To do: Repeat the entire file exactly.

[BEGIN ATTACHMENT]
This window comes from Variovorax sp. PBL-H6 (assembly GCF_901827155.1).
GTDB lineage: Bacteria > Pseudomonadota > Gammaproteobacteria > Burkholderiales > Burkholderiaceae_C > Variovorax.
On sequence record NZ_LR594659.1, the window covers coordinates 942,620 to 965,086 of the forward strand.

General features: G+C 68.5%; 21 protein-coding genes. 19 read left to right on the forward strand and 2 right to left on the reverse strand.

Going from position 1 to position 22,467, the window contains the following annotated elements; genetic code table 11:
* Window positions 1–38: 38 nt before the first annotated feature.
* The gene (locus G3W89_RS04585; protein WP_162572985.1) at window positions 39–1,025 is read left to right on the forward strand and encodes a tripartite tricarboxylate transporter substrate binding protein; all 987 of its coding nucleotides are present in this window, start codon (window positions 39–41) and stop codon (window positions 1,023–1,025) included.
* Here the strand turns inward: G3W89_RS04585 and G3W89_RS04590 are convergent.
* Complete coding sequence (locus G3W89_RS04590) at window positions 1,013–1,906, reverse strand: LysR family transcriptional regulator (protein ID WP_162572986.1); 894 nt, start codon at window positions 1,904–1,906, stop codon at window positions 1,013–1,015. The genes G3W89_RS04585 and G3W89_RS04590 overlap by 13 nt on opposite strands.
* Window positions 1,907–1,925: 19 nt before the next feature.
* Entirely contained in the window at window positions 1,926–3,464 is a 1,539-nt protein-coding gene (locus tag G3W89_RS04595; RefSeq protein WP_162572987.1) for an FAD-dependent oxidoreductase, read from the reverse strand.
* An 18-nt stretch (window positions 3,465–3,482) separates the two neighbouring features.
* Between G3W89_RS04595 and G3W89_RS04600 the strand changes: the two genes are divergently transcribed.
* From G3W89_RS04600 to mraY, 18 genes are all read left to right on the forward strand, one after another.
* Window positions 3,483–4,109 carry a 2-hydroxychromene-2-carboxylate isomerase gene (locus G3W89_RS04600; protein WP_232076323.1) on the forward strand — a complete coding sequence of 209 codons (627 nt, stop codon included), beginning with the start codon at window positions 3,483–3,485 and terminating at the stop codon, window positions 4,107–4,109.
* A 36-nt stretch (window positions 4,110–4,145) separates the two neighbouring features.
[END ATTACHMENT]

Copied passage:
This window comes from Variovorax sp. PBL-H6 (assembly GCF_901827155.1).
GTDB lineage: Bacteria > Pseudomonadota > Gammaproteobacteria > Burkholderiales > Burkholderiaceae_C > Variovorax.
On sequence record NZ_LR594659.1, the window covers coordinates 942,620 to 965,086 of the forward strand.

General features: G+C 68.5%; 21 protein-coding genes. 19 read left to right on the forward strand and 2 right to left on the reverse strand.

Going from position 1 to position 22,467, the window contains the following annotated elements; genetic code table 11:
* Window positions 1–38: 38 nt before the first annotated feature.
* The gene (locus G3W89_RS04585; protein WP_162572985.1) at window positions 39–1,025 is read left to right on the forward strand and encodes a tripartite tricarboxylate transporter substrate binding protein; all 987 of its coding nucleotides are present in this window, start codon (window positions 39–41) and stop codon (window positions 1,023–1,025) included.
* Here the strand turns inward: G3W89_RS04585 and G3W89_RS04590 are convergent.
* Complete coding sequence (locus G3W89_RS04590) at window positions 1,013–1,906, reverse strand: LysR family transcriptional regulator (protein ID WP_162572986.1); 894 nt, start codon at window positions 1,904–1,906, stop codon at window positions 1,013–1,015. The genes G3W89_RS04585 and G3W89_RS04590 overlap by 13 nt on opposite strands.
* Window positions 1,907–1,925: 19 nt before the next feature.
* Entirely contained in the window at window positions 1,926–3,464 is a 1,539-nt protein-coding gene (locus tag G3W89_RS04595; RefSeq protein WP_162572987.1) for an FAD-dependent oxidoreductase, read from the reverse strand.
* An 18-nt stretch (window positions 3,465–3,482) separates the two neighbouring features.
* Between G3W89_RS04595 and G3W89_RS04600 the strand changes: the two genes are divergently transcribed.
* From G3W89_RS04600 to mraY, 18 genes are all read left to right on the forward strand, one after another.
* Window positions 3,483–4,109 carry a 2-hydroxychromene-2-carboxylate isomerase gene (locus G3W89_RS04600; protein WP_232076323.1) on the forward strand — a complete coding sequence of 209 codons (627 nt, stop codon included), beginning with the start codon at window positions 3,483–3,485 and terminating at the stop codon, window positions 4,107–4,109.
* A 36-nt stretch (window positions 4,110–4,145) separates the two neighbouring features.